Women in tech

With the gender pay gap reports due soon, TJ asked a variety of female leaders in technology about how organisations can improve women’s equality

The battle for gender equality has been around for hundreds of years, being traced all the way back to 1909, when a “Women’s Day” was organised by the Socialist Party of America in New York City. This inspired German delegates at the 1910 International Socialist Women’s Conference to propose “a special Women’s Day” be organised, and after women gained suffrage in Soviet Russia in 1917, International Women’s Day (IWD) was created.

This year’s IWD’s theme was #EmbraceEquity, highlighting that true inclusion and belonging require equitable action and encouraging organisations to engage in impactful conversations that spur positive change. As it stands, 75% of all organisations have a gender pay gap in favour of men who earn, on average, 10.4% more than women. This needs to change. With 2023’s gender pay gap reporting deadline fast approaching, the question stands: How far have businesses come in the last year and how can they continue to ensure progress?

The beginning

One way to achieve equality lies in engaging women in science, technology, engineering and mathematics (STEM) from an early age. Samantha Thorne, head of people at Node4, argues, “the roots of the gender gap start in education – girls are opting out of studying STEM subjects as soon as they can choose their own path.

“The key is to become the change we want to see. [We] actively work with local schools and colleges to give talks and interactive sessions to GCSE and A-Level students and offer several work experiences and placements each year, alongside our affiliation with Cyber First to bring the next generation of talent into the industry. By showing that there are new and exciting opportunities worth striving for, both male and female students are encouraged to consider their future careers in tech.”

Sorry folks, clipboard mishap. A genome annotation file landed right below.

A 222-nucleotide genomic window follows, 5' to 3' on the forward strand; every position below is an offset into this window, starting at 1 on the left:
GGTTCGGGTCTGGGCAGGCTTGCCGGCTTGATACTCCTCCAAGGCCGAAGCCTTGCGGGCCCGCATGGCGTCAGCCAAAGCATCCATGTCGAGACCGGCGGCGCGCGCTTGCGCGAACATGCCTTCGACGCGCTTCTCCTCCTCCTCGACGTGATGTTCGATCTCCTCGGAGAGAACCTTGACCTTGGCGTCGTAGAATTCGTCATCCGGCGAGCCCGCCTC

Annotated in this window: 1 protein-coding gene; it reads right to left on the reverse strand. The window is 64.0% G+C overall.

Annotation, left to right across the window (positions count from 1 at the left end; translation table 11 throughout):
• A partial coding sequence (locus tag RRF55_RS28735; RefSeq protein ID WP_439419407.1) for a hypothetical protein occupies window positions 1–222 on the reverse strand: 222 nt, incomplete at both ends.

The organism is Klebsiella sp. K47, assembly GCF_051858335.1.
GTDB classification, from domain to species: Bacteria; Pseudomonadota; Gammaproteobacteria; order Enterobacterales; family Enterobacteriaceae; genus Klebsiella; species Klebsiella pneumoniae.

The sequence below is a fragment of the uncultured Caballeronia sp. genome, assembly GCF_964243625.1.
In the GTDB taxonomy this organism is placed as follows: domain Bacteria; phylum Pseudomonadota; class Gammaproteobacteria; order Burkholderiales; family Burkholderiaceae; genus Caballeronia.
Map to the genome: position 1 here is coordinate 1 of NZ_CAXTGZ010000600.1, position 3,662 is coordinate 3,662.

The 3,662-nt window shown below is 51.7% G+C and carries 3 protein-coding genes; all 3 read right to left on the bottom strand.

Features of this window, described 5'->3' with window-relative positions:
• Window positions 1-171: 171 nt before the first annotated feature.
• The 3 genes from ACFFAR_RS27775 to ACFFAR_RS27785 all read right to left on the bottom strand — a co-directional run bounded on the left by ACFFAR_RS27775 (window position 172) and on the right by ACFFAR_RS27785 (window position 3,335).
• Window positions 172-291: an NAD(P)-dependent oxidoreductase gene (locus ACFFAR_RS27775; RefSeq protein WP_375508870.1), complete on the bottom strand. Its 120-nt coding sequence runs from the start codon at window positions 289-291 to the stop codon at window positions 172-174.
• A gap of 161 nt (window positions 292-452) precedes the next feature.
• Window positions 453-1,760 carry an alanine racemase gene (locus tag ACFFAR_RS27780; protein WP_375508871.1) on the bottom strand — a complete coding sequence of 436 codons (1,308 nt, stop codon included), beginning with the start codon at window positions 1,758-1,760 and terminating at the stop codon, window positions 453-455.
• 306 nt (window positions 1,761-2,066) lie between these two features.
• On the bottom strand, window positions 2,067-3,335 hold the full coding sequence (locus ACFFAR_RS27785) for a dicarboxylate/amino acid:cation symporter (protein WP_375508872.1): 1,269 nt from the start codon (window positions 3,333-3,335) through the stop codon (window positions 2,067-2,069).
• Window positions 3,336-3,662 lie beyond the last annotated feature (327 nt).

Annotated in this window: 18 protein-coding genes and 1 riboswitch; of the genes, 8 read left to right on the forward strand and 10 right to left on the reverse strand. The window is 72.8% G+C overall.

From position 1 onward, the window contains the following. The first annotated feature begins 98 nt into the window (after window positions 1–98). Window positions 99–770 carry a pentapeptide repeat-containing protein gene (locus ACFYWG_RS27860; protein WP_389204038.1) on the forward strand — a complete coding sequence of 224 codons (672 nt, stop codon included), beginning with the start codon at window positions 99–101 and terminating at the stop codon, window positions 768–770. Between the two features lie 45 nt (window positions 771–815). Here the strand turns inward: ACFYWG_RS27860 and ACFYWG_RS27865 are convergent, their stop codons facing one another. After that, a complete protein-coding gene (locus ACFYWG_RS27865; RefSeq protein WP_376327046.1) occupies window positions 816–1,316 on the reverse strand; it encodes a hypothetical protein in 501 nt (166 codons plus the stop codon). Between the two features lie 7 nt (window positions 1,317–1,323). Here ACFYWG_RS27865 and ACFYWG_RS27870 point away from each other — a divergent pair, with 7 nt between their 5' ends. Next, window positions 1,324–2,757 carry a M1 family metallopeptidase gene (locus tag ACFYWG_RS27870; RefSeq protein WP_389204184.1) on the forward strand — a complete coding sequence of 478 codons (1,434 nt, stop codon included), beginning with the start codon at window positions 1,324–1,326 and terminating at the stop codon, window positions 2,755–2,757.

“It’s not enough to simply get women in the door, there needs to be resources and support that keep them there

Ensure progression for all

Those women who do enter the tech industry also often face obstacles along the way. Gal Helemski, co-founder and CTO of PlainID, explains: “Even though significant progress has been made, particularly in the technology industry, women continue to experience lower pay, fewer promotions, and less access to leadership positions.”

With this inaccessibility for women to achieve executive, C-suite and board levels, it is important companies continue to try and understand why the ‘bigger’ jobs are being held by mainly men.

Ciara Harrington, CPO at Skillsoft, highlights: “It’s important for companies to continue to identify when and why women are falling behind and to implement better policies and practices to correct it, ideally in measurable goals. For example, introducing policies promoting equality in hiring and promotion, market-leading parental leave policies, having a clear focus on mentoring and coaching programs specifically for women.”

Whilst progress has been made, companies are struggling to retain women once hired. Hannah Birch, manager director – digital at Node4, explains: “Statistics show that 45% more women than men leave technology roles, and half of the women in tech roles leave before the age of 35.”

Where you work

Businesses must ensure attitudes and equality efforts keep pace with the speed of change in society and the workplace.